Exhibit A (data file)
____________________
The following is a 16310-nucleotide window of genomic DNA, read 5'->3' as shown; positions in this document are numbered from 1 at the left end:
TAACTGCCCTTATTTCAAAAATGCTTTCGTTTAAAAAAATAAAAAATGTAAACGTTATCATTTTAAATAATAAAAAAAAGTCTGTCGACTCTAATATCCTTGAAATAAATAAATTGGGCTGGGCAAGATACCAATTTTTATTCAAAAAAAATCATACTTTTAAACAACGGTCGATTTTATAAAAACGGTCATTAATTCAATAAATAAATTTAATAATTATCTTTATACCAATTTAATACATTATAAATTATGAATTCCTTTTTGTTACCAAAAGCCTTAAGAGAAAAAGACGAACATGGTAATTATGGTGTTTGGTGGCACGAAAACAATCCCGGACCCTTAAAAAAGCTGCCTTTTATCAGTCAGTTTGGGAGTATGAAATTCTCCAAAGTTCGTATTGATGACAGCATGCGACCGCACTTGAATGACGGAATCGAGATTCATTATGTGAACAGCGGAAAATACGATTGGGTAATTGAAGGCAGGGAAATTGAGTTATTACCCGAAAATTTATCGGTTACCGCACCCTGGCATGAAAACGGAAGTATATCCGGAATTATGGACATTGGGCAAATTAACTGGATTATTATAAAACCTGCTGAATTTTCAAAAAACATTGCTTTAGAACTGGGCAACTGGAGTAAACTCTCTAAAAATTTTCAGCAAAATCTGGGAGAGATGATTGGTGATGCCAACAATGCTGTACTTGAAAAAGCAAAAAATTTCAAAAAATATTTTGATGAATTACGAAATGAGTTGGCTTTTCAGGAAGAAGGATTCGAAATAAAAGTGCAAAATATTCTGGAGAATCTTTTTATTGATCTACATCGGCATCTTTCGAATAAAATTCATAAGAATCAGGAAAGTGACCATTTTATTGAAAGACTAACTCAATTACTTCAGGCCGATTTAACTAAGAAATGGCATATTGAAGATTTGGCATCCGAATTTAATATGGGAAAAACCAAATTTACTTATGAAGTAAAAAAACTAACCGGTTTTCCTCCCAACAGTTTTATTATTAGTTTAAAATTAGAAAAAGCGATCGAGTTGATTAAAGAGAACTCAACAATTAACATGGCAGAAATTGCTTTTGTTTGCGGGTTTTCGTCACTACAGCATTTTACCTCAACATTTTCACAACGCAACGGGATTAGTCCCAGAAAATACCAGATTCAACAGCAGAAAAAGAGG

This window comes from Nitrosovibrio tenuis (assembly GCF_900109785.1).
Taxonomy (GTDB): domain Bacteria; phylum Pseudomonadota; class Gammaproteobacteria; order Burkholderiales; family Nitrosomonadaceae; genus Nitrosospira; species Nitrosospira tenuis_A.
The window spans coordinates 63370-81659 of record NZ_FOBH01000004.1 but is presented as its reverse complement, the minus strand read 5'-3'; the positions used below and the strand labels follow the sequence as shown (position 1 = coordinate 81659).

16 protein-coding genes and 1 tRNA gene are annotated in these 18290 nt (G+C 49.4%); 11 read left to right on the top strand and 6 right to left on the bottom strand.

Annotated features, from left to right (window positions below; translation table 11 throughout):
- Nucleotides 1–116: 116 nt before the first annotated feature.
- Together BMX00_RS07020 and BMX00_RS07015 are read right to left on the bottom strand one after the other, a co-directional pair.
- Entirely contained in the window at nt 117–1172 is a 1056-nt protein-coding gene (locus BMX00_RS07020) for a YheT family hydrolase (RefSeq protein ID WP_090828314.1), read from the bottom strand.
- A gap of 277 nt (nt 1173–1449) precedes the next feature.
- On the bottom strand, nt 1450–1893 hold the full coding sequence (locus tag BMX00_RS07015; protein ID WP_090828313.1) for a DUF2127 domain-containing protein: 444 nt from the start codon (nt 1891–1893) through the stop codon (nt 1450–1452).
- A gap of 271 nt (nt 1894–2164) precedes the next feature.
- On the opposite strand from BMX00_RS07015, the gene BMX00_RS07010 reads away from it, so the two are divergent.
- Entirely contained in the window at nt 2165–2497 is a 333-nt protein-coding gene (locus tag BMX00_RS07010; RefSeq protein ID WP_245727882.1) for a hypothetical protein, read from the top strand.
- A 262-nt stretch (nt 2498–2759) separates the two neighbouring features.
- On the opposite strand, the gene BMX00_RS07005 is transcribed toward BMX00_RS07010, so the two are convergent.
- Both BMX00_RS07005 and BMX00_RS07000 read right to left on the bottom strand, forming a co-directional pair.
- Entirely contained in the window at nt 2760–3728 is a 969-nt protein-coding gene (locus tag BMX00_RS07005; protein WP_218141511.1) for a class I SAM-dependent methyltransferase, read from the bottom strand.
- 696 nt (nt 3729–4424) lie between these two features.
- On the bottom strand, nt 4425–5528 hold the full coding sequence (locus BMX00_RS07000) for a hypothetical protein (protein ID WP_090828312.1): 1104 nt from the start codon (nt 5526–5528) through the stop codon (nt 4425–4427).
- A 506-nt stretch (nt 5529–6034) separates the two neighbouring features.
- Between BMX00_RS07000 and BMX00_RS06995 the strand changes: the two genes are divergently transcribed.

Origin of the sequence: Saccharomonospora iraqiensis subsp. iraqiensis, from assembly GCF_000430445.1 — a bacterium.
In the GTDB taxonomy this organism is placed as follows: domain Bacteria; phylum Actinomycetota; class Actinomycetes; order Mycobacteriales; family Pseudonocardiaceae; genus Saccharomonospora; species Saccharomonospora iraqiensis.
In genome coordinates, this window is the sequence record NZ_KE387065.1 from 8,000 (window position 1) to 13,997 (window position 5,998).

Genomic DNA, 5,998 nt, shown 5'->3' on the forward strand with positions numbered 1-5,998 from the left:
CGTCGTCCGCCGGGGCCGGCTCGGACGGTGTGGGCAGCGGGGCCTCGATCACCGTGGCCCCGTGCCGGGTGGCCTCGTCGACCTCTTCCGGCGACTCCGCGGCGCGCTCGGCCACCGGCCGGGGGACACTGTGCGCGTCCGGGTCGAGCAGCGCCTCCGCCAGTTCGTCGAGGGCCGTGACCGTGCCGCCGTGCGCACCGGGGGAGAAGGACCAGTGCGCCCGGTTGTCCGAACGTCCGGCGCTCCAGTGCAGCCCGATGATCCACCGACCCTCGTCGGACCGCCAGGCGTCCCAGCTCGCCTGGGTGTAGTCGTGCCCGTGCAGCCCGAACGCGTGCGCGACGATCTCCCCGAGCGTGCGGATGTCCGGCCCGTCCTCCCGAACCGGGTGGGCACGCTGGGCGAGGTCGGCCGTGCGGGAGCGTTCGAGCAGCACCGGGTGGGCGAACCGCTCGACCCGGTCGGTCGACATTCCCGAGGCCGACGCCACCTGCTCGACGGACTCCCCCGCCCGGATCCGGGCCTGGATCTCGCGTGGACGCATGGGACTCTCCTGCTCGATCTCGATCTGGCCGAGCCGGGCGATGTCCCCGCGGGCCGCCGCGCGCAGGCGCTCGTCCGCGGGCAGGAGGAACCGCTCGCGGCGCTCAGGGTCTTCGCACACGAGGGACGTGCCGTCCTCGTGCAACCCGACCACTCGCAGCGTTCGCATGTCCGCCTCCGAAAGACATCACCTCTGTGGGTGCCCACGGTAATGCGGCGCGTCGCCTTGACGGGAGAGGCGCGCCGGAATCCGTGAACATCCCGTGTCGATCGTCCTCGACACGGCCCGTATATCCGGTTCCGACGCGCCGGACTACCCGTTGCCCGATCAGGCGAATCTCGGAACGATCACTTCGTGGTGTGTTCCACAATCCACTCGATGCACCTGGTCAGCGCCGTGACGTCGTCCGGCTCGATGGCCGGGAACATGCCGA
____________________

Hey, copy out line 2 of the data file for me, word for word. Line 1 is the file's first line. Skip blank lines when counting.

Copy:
TAACTGCCCTTATTTCAAAAATGCTTTCGTTTAAAAAAATAAAAAATGTAAACGTTATCATTTTAAATAATAAAAAAAAGTCTGTCGACTCTAATATCCTTGAAATAAATAAATTGGGCTGGGCAAGATACCAATTTTTATTCAAAAAAAATCATACTTTTAAACAACGGTCGATTTTATAAAAACGGTCATTAATTCAATAAATAAATTTAATAATTATCTTTATACCAATTTAATACATTATAAATTATGAATTCCTTTTTGTTACCAAAAGCCTTAAGAGAAAAAGACGAACATGGTAATTATGGTGTTTGGTGGCACGAAAACAATCCCGGACCCTTAAAAAAGCTGCCTTTTATCAGTCAGTTTGGGAGTATGAAATTCTCCAAAGTTCGTATTGATGACAGCATGCGACCGCACTTGAATGACGGAATCGAGATTCATTATGTGAACAGCGGAAAATACGATTGGGTAATTGAAGGCAGGGAAATTGAGTTATTACCCGAAAATTTATCGGTTACCGCACCCTGGCATGAAAACGGAAGTATATCCGGAATTATGGACATTGGGCAAATTAACTGGATTATTATAAAACCTGCTGAATTTTCAAAAAACATTGCTTTAGAACTGGGCAACTGGAGTAAACTCTCTAAAAATTTTCAGCAAAATCTGGGAGAGATGATTGGTGATGCCAACAATGCTGTACTTGAAAAAGCAAAAAATTTCAAAAAATATTTTGATGAATTACGAAATGAGTTGGCTTTTCAGGAAGAAGGATTCGAAATAAAAGTGCAAAATATTCTGGAGAATCTTTTTATTGATCTACATCGGCATCTTTCGAATAAAATTCATAAGAATCAGGAAAGTGACCATTTTATTGAAAGACTAACTCAATTACTTCAGGCCGATTTAACTAAGAAATGGCATATTGAAGATTTGGCATCCGAATTTAATATGGGAAAAACCAAATTTACTTATGAAGTAAAAAAACTAACCGGTTTTCCTCCCAACAGTTTTATTATTAGTTTAAAATTAGAAAAAGCGATCGAGTTGATTAAAGAGAACTCAACAATTAACATGGCAGAAATTGCTTTTGTTTGCGGGTTTTCGTCACTACAGCATTTTACCTCAACATTTTCACAACGCAACGGGATTAGTCCCAGAAAATACCAGATTCAACAGCAGAAAAAGAGG